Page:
Refueling on the run seemed to be the best option leaving mile 33, there was a slow-going uphill climb and I downed some Mochi blocks and a gel. This is undoubtedly the toughest part of the race, and if running 33 miles in the heat over the rockiest trail I have ever set foot on wasn't enough, now add steep climbs to the mix and see how your body (and mind) responds. Everything was going fine until somewhere between mile 40 to 42, which is where I began to unravel. My legs were great, and running wasn't an issue, it was my breathing that became really shallow and heart rate far too high (and believe allergies, altitude, and dehydration were the biggest contibuting factors here). At the crest of each hill I gasped for air, yet forced my body forward in what you could call a slight jog.


-Hal in second place leaving Fish Hatchery Aid Station Mile 33


Brett and I dropped into See Canyon (mile 44 aid station) and this is where the lights went out. I became dizzy and needed to sit. Had I hit the wall? This was certainly an entirely new sensation, never before had I pushed the limits like I did today. I continued hydrating with water, and when that wasn't doing it for me, I decided to drink a small cup of Coke. Within minutes I was back on my feet. Time to finish this thing.

Another big climb ahead of us, and just as we were a half mile out of See Canyon, the crowds there started cheering. Not good, the next runner was far too close to slow down now. My mini meltdown there cost me dearly. At mile 46, Bret Sarnquist (above) caught up and made the pass, then it was John Anderson around mile 48, and Sean Andrish at mile 49. I hadn't given in or slowed down by any means, I was still running a great deal of the final six miles, these guys were just able to go faster. We all exchanged kind words in passing and before long the finish appeared out of nowhere. I joyfully crossed the line in 10:09.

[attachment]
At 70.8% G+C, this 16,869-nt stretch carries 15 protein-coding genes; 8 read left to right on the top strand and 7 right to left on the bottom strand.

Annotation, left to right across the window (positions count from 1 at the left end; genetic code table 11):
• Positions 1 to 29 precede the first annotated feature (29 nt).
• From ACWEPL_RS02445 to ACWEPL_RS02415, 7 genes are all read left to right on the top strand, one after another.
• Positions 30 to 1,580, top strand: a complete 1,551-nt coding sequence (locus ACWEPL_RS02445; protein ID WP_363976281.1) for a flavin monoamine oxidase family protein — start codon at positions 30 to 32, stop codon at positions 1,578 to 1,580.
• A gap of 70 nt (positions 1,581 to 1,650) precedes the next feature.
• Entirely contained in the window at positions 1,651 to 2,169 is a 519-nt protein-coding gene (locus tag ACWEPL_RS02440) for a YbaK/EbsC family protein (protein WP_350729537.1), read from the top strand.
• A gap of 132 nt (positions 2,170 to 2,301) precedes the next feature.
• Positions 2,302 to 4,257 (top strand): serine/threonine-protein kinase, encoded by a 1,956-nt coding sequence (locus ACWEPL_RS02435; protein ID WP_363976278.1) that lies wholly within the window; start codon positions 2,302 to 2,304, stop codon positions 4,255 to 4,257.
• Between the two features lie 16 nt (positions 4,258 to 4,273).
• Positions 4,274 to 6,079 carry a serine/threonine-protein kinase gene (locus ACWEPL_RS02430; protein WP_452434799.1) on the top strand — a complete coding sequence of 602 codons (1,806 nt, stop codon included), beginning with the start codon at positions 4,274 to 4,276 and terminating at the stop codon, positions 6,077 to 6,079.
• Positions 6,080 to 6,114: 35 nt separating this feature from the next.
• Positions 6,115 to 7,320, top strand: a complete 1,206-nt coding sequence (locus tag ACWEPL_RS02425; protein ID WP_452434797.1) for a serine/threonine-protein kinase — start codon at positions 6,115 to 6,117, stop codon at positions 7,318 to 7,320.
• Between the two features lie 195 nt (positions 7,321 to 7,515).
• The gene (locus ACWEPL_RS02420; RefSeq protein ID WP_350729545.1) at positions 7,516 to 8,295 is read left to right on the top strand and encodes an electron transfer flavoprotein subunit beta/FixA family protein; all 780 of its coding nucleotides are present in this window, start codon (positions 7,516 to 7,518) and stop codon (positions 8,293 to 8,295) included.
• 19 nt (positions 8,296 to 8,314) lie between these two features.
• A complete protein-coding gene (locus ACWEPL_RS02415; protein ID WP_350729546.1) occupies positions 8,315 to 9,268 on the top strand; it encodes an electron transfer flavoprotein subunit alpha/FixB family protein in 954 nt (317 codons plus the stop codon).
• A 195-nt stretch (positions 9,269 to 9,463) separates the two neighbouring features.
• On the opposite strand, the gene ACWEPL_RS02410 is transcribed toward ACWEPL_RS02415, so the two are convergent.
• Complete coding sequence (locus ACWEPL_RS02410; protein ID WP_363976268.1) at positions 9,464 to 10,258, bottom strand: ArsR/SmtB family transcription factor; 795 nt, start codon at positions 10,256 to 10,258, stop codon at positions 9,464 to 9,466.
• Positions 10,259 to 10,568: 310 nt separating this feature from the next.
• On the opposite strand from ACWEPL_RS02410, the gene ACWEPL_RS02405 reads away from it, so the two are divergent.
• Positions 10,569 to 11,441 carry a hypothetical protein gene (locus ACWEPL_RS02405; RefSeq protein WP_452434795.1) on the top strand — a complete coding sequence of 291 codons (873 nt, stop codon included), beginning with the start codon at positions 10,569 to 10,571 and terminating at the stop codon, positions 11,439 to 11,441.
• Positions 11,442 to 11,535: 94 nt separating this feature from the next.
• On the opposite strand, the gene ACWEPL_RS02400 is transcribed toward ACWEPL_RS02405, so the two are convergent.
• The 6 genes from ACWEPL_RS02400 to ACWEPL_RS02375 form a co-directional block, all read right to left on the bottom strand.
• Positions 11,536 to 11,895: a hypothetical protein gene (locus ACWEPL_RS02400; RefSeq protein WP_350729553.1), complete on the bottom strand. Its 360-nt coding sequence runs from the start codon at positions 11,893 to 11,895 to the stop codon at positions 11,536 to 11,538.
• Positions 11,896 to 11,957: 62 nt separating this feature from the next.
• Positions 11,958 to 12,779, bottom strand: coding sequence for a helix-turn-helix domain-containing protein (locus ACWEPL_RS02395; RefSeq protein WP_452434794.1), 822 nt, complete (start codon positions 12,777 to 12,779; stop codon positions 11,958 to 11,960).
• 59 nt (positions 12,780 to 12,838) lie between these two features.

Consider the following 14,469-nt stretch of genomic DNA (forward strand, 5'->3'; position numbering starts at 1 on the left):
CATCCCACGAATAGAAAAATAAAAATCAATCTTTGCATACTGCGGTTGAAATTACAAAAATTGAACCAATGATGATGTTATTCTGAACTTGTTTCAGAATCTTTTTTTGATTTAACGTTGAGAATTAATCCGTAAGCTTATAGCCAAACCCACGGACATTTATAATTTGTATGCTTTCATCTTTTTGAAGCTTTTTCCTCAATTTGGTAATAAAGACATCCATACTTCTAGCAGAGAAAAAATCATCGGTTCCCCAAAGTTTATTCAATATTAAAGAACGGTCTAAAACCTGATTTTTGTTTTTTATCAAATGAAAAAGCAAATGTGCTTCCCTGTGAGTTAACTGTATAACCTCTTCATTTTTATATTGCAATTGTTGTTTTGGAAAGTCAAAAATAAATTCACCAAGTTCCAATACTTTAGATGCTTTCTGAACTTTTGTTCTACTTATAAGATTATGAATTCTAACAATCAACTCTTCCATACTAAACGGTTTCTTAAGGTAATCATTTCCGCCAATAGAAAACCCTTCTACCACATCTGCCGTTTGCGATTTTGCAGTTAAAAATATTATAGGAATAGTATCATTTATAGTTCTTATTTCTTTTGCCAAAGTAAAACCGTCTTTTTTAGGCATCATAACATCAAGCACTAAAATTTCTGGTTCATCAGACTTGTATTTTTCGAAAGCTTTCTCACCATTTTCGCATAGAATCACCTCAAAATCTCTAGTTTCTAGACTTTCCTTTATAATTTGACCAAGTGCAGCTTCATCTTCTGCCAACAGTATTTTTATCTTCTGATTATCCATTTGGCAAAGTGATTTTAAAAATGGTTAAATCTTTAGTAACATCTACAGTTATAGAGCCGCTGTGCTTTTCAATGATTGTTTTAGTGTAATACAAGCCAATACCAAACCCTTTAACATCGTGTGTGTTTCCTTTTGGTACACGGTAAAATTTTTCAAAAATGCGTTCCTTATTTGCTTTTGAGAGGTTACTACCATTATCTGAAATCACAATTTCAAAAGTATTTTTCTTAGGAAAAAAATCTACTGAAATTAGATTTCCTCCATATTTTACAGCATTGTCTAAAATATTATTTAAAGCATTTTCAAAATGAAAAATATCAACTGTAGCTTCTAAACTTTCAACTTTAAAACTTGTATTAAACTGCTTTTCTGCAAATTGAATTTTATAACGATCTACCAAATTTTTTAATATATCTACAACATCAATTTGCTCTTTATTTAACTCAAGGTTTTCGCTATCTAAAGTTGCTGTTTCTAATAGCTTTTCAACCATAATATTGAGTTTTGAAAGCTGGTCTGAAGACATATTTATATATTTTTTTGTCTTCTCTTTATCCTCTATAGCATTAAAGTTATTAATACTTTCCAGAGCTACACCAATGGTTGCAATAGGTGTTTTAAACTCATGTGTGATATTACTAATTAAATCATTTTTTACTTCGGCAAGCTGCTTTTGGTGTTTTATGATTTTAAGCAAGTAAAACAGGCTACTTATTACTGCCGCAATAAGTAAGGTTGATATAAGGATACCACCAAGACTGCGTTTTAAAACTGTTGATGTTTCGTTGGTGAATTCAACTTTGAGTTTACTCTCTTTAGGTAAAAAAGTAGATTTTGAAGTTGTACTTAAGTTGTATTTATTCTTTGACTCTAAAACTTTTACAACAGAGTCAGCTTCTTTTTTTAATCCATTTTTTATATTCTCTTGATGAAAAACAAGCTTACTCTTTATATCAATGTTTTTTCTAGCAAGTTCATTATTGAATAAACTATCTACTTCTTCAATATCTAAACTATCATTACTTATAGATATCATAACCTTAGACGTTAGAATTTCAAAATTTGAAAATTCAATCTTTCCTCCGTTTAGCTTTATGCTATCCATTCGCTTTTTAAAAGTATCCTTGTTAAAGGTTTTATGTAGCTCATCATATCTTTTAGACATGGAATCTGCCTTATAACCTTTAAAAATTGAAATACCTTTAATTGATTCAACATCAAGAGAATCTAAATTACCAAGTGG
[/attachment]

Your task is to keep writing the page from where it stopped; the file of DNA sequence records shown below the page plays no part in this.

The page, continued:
There's so much I can take away from this race, as both a learning experience and a building block to dial my training in further. Yet the one thing that really stood out in my mind today was the support and encouragement of friends, volunteers, and the entire race organization (especially Joe Galope, the race director). I would also like to thank my co-worker Robert for spending his entire Saturday taking pictures along the course, I really appreciate it. The Zane Grey 50 really lives up to it's reputation, finishing this race is quite a feat, so congrats to all of you that did!



-My awesome crew at the finish - Lindsay, Myself, Brett, Rebecca

5 comments:

  1. Great report! Incredible performance! What an awesome event. It was a pleasure to be in the midst of such down to earth elite athletes (you included!)who seemed to be enjoying life out on the run pushing the limits and after the race taking it all in... inspiring!

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  2. Amazing Job!!! Excellent work Boone!!!

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  3. Way to GO! I always enjoy your race reports, now tell me what those mochi blocks were, I googled it and found nothing...

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  4. This comment has been removed by the author.